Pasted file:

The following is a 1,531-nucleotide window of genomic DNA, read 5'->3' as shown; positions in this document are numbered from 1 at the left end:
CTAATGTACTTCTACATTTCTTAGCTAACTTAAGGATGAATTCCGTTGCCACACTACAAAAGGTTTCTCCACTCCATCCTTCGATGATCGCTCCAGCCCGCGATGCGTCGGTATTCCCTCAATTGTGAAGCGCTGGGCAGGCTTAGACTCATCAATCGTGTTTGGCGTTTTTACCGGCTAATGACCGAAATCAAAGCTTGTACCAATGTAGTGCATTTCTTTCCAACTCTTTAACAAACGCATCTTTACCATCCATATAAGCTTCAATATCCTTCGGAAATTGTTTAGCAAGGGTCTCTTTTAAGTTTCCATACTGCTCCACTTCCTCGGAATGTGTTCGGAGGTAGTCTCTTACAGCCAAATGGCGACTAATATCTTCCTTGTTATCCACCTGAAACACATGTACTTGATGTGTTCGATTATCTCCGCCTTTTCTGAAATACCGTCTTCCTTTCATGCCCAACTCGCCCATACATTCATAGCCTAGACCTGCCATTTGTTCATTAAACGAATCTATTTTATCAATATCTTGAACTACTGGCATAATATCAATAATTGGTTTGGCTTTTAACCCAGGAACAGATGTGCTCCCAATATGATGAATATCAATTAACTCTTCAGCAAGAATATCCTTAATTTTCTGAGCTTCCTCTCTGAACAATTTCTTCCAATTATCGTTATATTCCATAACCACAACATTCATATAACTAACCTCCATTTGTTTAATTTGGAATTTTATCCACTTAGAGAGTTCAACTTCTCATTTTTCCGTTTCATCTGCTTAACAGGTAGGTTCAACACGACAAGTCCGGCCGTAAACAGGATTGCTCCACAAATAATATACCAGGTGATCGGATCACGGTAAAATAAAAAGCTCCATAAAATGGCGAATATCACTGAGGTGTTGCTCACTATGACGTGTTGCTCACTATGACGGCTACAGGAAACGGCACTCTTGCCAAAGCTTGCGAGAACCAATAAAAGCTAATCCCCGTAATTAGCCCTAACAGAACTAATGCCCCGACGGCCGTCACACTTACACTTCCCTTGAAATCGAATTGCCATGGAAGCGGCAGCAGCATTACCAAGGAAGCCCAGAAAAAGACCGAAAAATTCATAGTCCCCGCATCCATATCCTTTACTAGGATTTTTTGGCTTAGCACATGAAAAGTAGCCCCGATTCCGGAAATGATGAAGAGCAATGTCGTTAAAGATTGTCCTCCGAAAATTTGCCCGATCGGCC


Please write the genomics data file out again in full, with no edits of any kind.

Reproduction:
The following is a 1,531-nucleotide window of genomic DNA, read 5'->3' as shown; positions in this document are numbered from 1 at the left end:
CTAATGTACTTCTACATTTCTTAGCTAACTTAAGGATGAATTCCGTTGCCACACTACAAAAGGTTTCTCCACTCCATCCTTCGATGATCGCTCCAGCCCGCGATGCGTCGGTATTCCCTCAATTGTGAAGCGCTGGGCAGGCTTAGACTCATCAATCGTGTTTGGCGTTTTTACCGGCTAATGACCGAAATCAAAGCTTGTACCAATGTAGTGCATTTCTTTCCAACTCTTTAACAAACGCATCTTTACCATCCATATAAGCTTCAATATCCTTCGGAAATTGTTTAGCAAGGGTCTCTTTTAAGTTTCCATACTGCTCCACTTCCTCGGAATGTGTTCGGAGGTAGTCTCTTACAGCCAAATGGCGACTAATATCTTCCTTGTTATCCACCTGAAACACATGTACTTGATGTGTTCGATTATCTCCGCCTTTTCTGAAATACCGTCTTCCTTTCATGCCCAACTCGCCCATACATTCATAGCCTAGACCTGCCATTTGTTCATTAAACGAATCTATTTTATCAATATCTTGAACTACTGGCATAATATCAATAATTGGTTTGGCTTTTAACCCAGGAACAGATGTGCTCCCAATATGATGAATATCAATTAACTCTTCAGCAAGAATATCCTTAATTTTCTGAGCTTCCTCTCTGAACAATTTCTTCCAATTATCGTTATATTCCATAACCACAACATTCATATAACTAACCTCCATTTGTTTAATTTGGAATTTTATCCACTTAGAGAGTTCAACTTCTCATTTTTCCGTTTCATCTGCTTAACAGGTAGGTTCAACACGACAAGTCCGGCCGTAAACAGGATTGCTCCACAAATAATATACCAGGTGATCGGATCACGGTAAAATAAAAAGCTCCATAAAATGGCGAATATCACTGAGGTGTTGCTCACTATGACGTGTTGCTCACTATGACGGCTACAGGAAACGGCACTCTTGCCAAAGCTTGCGAGAACCAATAAAAGCTAATCCCCGTAATTAGCCCTAACAGAACTAATGCCCCGACGGCCGTCACACTTACACTTCCCTTGAAATCGAATTGCCATGGAAGCGGCAGCAGCATTACCAAGGAAGCCCAGAAAAAGACCGAAAAATTCATAGTCCCCGCATCCATATCCTTTACTAGGATTTTTTGGCTTAGCACATGAAAAGTAGCCCCGATTCCGGAAATGATGAAGAGCAATGTCGTTAAAGATTGTCCTCCGAAAATTTGCCCGATCGGCC